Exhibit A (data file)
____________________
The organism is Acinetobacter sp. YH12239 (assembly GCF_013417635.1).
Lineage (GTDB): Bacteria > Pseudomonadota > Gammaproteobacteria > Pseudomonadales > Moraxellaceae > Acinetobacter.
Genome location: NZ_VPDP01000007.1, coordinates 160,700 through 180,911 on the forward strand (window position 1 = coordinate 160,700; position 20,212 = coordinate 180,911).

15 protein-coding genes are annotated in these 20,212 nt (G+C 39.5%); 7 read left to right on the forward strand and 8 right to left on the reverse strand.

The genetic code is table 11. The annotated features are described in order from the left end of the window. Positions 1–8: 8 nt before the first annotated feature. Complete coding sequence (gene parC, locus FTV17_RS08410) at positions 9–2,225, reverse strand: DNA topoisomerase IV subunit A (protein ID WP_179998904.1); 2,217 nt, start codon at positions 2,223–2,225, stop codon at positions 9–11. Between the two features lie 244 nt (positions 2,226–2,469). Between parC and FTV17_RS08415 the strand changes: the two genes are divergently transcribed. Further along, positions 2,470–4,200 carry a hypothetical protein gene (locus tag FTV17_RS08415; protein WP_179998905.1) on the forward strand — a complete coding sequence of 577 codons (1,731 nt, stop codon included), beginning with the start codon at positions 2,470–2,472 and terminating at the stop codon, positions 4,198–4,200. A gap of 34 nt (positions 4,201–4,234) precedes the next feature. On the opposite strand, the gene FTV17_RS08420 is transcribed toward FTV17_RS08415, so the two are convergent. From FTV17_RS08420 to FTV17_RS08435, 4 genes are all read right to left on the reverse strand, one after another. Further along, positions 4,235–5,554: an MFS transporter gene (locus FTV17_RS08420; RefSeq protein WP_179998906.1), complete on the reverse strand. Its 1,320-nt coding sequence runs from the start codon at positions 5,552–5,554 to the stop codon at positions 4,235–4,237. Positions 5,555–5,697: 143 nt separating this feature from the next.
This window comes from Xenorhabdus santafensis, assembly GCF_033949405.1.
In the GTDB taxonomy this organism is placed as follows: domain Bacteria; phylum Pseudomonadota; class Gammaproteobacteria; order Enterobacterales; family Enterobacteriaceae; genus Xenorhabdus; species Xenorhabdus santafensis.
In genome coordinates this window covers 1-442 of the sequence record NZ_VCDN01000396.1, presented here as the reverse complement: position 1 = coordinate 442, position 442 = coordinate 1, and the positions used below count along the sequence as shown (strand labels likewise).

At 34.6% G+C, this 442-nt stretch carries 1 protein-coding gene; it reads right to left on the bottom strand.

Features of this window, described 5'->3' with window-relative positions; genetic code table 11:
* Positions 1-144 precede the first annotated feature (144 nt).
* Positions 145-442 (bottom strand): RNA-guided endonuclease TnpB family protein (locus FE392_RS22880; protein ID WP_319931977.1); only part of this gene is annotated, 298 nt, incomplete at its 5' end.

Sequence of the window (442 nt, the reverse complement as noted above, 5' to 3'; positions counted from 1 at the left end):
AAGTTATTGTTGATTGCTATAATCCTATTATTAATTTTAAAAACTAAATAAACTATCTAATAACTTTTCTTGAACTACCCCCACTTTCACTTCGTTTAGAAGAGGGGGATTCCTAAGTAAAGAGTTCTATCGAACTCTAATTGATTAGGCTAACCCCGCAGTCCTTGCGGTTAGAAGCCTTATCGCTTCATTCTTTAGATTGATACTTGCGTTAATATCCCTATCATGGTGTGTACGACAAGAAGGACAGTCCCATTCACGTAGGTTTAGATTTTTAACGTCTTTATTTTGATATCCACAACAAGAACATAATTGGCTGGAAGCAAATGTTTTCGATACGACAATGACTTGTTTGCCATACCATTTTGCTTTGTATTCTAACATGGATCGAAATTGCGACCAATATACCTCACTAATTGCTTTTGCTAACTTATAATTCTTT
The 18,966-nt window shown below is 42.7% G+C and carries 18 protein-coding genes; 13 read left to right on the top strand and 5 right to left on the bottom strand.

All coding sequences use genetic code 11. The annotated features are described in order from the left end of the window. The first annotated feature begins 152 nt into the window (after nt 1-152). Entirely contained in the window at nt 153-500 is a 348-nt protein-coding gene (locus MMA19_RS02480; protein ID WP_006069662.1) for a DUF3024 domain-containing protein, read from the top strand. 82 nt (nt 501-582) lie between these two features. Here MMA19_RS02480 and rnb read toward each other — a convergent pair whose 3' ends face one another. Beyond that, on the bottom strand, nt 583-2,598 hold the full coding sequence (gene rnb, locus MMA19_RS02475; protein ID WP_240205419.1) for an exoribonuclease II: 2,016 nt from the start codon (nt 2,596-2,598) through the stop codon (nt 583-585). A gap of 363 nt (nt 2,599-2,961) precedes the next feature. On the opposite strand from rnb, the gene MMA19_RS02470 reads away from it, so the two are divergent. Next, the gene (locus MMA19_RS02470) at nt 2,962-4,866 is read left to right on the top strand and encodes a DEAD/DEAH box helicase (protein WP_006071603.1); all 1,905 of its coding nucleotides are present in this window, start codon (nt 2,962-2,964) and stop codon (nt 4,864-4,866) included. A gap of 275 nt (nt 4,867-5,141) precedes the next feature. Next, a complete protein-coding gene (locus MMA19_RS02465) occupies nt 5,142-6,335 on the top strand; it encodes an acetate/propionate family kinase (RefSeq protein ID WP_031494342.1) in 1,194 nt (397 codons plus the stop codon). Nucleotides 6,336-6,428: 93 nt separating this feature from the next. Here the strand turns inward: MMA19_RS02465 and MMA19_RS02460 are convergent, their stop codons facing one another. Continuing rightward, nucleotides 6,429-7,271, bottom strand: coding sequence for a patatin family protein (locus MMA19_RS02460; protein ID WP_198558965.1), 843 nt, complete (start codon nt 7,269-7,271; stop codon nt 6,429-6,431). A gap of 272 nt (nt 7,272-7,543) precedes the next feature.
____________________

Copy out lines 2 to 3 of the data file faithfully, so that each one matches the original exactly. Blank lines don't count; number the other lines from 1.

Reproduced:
Lineage (GTDB): Bacteria > Pseudomonadota > Gammaproteobacteria > Pseudomonadales > Moraxellaceae > Acinetobacter.
Genome location: NZ_VPDP01000007.1, coordinates 160,700 through 180,911 on the forward strand (window position 1 = coordinate 160,700; position 20,212 = coordinate 180,911).